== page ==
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Ecosystems and the Physical Environment. 4. Overview of Chapter 4. Cycling of Materials within Ecosystems Solar Radiation The Atmosphere The Global Ocean Weather and Climate Internal Planetary Processes. Cycling of Materials- Biogeochemical Cycles.

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overview of chapter 4
Overview of Chapter 4
  • Cycling of Materials within Ecosystems
  • Solar Radiation
  • The Atmosphere
  • The Global Ocean
  • Weather and Climate
  • Internal Planetary Processes
cycling of materials biogeochemical cycles
Cycling of Materials- Biogeochemical Cycles
  • Matter moves between ecosystems, environments, and organisms
  • Biogeochemical cycling involves
    • Biological, geologic and chemical interactions
  • Five major cycles:
    • Carbon, Nitrogen, Phosphorus, Sulfur and Water (hydrologic)
gather into groups of 3 4
Gather into groups of 3-4.

I will assign you a biogeochemical cycle.


How do these chemical/compounds cycle on the planet? Why do living organisms need these chemicals/ compounds?

Draw a cycle with components of land, air and organisms.

solar radiation
Solar Radiation
  • Albedo
    • The reflectance of solar energy off earth’s surface
    • Dark colors = low albedo
      • Forests and ocean
    • Light colors = high albedo
      • Ice caps
  • Sun provides energy for life, powers biogeochemical cycles, and determines climate
temperature changes with latitude
Temperature Changes with Latitude
  • Solar energy does not hit earth uniformly
    • Due to earth’s spherical shape and tilt

Equator (a)

High concentration Little Reflection High Temperature

Closer to Poles (c)

Low concentration Higher Reflection Low Temperature

From (a) to (c)

In diagram below

temperature changes with season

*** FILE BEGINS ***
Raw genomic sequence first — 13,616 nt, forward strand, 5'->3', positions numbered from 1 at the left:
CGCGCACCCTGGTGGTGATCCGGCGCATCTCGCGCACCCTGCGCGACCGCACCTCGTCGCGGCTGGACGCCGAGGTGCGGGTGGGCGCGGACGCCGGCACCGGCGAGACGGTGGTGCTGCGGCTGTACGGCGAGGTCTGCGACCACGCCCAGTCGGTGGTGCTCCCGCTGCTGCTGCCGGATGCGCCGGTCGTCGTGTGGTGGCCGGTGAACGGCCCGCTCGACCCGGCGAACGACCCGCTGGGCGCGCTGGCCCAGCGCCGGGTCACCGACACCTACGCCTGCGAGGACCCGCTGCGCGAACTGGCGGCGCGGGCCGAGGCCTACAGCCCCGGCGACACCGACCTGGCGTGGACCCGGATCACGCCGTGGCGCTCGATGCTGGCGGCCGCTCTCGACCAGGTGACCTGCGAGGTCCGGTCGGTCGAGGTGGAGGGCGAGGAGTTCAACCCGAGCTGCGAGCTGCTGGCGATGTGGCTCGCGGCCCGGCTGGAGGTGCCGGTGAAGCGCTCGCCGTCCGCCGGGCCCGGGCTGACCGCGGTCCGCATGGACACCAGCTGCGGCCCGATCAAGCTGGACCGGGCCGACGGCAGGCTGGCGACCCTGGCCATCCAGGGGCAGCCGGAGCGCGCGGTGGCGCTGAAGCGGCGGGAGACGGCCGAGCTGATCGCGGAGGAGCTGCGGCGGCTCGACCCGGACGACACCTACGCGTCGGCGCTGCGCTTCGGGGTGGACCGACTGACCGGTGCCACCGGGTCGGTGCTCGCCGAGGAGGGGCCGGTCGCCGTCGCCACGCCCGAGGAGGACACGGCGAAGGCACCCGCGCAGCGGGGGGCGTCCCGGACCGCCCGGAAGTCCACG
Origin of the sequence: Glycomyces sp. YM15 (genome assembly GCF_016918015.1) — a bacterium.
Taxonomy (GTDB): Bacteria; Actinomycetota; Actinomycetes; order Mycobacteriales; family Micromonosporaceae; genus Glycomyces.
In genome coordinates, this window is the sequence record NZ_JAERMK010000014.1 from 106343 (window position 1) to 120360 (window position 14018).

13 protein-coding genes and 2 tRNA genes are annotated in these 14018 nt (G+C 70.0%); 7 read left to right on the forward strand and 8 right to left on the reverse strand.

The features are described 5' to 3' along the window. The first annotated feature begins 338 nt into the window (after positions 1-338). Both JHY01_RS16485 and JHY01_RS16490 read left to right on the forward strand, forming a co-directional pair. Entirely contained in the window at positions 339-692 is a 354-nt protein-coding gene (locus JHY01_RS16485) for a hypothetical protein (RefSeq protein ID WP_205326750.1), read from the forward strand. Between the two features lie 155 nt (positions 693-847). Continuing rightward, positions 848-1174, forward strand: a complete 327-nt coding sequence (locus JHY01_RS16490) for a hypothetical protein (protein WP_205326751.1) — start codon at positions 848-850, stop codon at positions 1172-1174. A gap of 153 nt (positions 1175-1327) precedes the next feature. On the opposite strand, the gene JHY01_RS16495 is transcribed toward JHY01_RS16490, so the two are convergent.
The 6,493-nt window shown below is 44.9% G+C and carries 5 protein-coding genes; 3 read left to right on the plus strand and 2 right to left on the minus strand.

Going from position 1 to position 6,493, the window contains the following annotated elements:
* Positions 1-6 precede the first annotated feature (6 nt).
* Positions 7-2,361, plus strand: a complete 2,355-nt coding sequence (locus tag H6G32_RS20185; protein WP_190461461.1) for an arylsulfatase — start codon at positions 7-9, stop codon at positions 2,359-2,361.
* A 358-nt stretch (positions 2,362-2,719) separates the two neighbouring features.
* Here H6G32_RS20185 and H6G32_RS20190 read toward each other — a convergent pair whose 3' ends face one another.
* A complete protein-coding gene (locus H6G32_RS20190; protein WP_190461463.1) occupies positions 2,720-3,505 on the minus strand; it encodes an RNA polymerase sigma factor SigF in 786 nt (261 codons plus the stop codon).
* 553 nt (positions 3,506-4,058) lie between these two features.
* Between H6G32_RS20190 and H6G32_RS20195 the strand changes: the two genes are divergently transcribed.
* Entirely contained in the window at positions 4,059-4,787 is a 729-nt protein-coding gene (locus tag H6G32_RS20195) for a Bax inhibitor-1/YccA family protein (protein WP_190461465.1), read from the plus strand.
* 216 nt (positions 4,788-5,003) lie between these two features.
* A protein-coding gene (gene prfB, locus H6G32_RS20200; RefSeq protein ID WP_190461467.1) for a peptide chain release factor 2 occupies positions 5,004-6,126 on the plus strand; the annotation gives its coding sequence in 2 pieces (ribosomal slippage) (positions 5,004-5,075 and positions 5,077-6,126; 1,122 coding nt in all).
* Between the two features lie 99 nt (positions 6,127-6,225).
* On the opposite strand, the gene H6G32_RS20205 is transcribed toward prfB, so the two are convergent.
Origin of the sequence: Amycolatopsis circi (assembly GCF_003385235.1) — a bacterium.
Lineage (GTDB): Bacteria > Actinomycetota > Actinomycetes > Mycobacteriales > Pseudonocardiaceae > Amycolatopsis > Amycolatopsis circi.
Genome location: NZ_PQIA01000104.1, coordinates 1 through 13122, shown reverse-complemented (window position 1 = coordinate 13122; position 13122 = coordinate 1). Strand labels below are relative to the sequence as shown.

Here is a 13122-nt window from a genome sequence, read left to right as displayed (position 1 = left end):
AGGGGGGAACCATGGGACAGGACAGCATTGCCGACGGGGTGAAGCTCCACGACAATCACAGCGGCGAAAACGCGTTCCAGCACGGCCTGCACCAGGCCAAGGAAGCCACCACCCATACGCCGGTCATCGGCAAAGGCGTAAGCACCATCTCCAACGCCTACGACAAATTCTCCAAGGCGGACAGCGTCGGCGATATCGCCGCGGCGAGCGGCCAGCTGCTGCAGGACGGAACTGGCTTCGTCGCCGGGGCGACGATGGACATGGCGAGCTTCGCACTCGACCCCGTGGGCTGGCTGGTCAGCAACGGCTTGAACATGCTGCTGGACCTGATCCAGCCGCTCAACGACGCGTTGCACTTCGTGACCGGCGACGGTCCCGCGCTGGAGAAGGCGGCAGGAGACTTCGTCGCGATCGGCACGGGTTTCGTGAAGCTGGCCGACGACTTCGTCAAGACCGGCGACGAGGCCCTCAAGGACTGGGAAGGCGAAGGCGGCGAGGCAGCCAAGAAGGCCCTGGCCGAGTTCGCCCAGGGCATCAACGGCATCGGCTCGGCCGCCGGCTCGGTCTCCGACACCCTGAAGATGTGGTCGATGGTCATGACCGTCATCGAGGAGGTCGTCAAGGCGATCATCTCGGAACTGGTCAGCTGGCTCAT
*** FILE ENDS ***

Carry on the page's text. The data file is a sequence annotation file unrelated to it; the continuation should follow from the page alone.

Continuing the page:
Temperature Changes with Season
  • Seasons

determined by

earth’s tilt (23.5°) )

  • Causes each

hemisphere to

tilt toward the

sun for half the


  • Northern Hemisphere tilts towards the sun from March 21– September 22 (warm season)
toolik lake alaska north of arctic circle summer solstice light all day winter dark all day
Toolik Lake, AlaskaNorth of Arctic circleSummer Solstice-light all dayWinter- dark all day
the atmosphere
The Atmosphere
  • Content
    • 21% Oxygen
    • 78% Nitrogen
    • 1% Argon, Carbon dioxide, Neon and Helium
  • Density decreases with distance from earth
  • Shields earth from high energy radiation
atmospheric layers
Atmospheric Layers
  • Troposphere (0-10km)
    • Where weather occurs
    • Temperature decreases with altitude
  • Stratosphere (10-45km)
    • Temperature increases with altitude- very stable
    • Ozone layer absorbs UV
  • Mesosphere (45-80km)
    • Temperature decreases with altitude
atmospheric layers1
Atmospheric Layers
  • Thermosphere (80–500km)
    • Gases in thin air absorb x-rays and short-wave UV radiation = very hot
    • Source of aurora
  • Exosphere (500km and up)
    • Outermost layer
    • Atmosphere continues to thin until converges with interplanetary space
atmospheric circulation
Atmospheric Circulation
  • Near Equator
    • Warm air rises, cools and splits to flow towards the poles
    • ~30°N&S sinks back to surface
    • Air moves along surface back towards equator
  • This occurs at higher latitudes as well
    • Moves heat from equator to the poles
surface winds
Surface Winds
  • Large winds due in part to pressures caused by global circulation of air
    • Left side of diagram
  • Winds blow from high to low pressure
    • Right side of diagram